New York, Las Vegas, Berlin, Hong Kong, and many others have earned the illustrious title of “City that Never Sleeps” and Australia’s own Melbourne might soon join those ranks.
Already the world’s most liveable city for a sixth consecutive year, and steadily making a name for itself as Australia’s food capital, Melbourne is on its way to becoming the country’s first real 24 hour city. In a move completely contrasted against Sydney’s night-life restrictions and lock-out laws, Lord Mayor Robert Doyle plans to activate Melbourne.
Savvy travellers, domestic and international alike, already flock to Melbourne in the millions. In fact, in 2016, Melbourne saw 1.5 million international guests, and 8.6 million inter-staters. While Sydney still leads the way, visitation is decreasing on previous years. Visits to Melbourne, on the other hand, increase year by year (9.6% increase in international and 13.3% increase on domestic visitors compared to 2015).
Travellers are enthusiastic about Melbourne’s diverse entertainment venues, its expansive food districts, its exciting sporting events, and its amazing shopping opportunities. Becoming a 24-hour city is going to make Melbourne a visitor’s paradise.
Other major cities are restricting access to nightclubs, hoping to limit alcohol-fuelled violence in the streets, so what will happen as Melbourne does the opposite? Well if alcohol is the problem, then Melbourne is already leading the way.
According to the National Local Government Drug and Alcohol Committee’s latest Australian Night Time Economy (NTE) Report, food sales are up and alcohol sales are down.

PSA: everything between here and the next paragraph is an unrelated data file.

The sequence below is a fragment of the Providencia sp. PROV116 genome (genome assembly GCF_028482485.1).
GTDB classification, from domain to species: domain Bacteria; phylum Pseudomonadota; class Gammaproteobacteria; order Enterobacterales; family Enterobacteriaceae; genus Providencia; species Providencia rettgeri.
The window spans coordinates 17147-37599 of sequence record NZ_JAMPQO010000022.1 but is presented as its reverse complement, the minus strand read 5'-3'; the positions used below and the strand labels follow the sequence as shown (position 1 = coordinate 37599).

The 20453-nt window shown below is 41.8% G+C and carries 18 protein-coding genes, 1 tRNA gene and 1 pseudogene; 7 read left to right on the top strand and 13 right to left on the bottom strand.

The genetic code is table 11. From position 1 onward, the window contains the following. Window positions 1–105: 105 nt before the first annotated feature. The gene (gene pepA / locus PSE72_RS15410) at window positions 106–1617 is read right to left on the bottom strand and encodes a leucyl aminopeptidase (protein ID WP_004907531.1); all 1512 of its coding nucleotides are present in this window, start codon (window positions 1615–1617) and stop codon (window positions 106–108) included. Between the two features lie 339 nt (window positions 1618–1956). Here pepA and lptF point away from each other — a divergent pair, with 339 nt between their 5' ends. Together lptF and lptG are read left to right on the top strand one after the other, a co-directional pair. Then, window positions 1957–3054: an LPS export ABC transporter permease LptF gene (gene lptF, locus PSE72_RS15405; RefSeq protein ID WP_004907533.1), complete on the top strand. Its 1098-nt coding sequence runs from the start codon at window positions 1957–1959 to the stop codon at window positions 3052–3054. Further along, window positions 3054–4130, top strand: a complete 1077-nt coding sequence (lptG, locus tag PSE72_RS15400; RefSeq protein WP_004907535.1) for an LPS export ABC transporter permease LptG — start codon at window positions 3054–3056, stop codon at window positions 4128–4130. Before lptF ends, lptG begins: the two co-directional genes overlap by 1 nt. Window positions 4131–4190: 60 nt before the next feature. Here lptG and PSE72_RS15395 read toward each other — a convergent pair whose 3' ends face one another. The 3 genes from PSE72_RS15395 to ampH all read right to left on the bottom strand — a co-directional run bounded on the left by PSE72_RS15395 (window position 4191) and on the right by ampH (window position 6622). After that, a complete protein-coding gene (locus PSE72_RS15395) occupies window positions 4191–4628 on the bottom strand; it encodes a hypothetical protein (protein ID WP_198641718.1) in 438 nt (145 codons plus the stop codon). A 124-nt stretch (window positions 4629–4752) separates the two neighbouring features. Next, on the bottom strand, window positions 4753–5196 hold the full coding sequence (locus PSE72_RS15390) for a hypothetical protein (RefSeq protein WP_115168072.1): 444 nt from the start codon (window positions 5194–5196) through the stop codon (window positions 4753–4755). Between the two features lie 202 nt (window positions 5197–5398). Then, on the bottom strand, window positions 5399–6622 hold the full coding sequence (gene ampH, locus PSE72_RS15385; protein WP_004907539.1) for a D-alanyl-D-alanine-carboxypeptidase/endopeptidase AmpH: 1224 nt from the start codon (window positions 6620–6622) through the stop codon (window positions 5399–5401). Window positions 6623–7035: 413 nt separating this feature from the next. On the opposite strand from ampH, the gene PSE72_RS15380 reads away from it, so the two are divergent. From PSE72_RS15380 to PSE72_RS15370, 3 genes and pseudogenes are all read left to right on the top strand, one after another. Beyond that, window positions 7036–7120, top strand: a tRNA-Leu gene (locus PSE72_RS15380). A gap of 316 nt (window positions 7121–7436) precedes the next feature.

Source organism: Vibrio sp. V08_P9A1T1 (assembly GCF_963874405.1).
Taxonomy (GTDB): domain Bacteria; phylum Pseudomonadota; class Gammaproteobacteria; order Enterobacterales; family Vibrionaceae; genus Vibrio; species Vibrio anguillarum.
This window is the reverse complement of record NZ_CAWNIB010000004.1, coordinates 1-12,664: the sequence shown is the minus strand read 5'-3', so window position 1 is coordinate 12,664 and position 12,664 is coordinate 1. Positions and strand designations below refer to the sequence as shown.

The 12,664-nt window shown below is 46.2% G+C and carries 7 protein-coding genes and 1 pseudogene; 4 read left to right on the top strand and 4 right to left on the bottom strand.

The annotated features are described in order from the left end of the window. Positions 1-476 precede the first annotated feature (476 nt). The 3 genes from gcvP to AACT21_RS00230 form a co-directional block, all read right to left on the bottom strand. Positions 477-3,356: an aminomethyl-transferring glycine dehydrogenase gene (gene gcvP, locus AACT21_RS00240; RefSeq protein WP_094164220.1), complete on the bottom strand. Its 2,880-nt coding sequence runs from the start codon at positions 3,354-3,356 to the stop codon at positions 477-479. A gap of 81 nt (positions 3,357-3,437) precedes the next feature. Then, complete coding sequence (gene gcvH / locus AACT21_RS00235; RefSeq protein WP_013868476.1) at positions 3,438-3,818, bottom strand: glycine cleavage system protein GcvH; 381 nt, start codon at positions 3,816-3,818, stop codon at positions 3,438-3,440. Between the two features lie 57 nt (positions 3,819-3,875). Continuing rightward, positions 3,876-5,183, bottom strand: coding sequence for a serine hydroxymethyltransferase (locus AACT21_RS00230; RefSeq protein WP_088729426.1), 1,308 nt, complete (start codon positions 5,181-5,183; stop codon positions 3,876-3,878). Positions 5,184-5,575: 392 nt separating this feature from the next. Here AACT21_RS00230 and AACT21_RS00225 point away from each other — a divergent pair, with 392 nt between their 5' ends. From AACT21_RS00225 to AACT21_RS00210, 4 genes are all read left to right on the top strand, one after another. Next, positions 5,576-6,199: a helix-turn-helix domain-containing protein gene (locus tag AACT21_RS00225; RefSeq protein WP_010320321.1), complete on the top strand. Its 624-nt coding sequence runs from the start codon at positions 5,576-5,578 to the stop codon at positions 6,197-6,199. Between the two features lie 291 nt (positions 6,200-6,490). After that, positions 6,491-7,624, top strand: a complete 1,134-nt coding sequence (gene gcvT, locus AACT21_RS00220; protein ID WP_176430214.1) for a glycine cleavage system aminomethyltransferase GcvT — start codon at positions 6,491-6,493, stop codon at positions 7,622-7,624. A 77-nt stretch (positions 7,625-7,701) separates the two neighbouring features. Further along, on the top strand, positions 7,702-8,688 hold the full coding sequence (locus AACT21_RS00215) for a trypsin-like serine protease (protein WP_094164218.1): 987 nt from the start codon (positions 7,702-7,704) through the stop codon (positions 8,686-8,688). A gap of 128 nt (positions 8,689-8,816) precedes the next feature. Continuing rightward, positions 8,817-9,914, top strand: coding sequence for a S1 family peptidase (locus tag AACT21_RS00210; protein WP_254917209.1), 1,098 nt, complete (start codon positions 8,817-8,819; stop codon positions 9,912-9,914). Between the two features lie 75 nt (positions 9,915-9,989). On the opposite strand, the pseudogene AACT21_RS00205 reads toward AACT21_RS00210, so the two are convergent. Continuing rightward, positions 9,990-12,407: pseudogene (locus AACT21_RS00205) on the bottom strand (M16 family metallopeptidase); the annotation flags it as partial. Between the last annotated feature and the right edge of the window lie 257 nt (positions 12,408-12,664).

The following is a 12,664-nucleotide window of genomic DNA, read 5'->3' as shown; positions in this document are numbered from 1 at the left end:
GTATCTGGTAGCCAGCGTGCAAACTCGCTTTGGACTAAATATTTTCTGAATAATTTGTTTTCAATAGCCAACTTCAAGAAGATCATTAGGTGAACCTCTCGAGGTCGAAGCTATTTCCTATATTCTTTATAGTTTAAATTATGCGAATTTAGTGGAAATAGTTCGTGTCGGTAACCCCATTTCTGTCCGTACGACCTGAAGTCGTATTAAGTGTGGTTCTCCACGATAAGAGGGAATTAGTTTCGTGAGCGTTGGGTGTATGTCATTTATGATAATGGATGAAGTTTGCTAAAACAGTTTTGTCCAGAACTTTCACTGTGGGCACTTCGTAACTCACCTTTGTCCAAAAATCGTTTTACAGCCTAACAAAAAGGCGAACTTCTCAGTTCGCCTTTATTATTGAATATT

“This is further evidence that our policies to normalise and activate the city after dark are working: 1am is the new 11pm,” Lord Mayor Robert Doyle said.
But is a decrease in alcohol consumption really enough?
Other 24-hour cities around the world are notorious for crime. Las Vegas, for example, has one of the highest crime rates in the United States, and yet, New York City is seeing a steady decline. After well-documented drug-related spikes in the 80s and 90s, New York’s crime rate is now lower than the average for big cities. It’s the lowest it has been since 1963.
The City of Melbourne has a vision and a strong plan, and that is that “people feel safe, connected and able to participate in city life at any time of the day or night” (Beyond the Safe City Strategy 2014–17).
But it doesn’t stop there. Last year, 24 hour public transport became available on weekends. Together with extra transit police, this made it easier for revellers to get to and from their destinations safely at all hours of the night.
And if visitors aren’t spending big on alcohol, taxis or parking, they’re spending on cuisine and entertainment.
After all, there is a lot more to do in a city like Melbourne than drink.
Twinkling night markets spread out beneath a canopy of fairy lights beckoning thrifty shoppers to purchase crafty wares. Laughter can be heard spiling from the nearest venues as the comedy festivals come into season. Street performers wow the crows as dazzling light displays illuminate the city. As for the foodies, well they simply love Melbourne. In 2013 alone, the night-time economy enjoyed $2.5 billion in sales and over 60% of that was in food.
“This also means more jobs: there have been 1900 additional people employed in our food industries over the past five years which is three times greater than any other Australian city,” Mr Doyle said.
Melbourne is on its way to not only holding the mantle for the world most liveable city, but also its most visitable.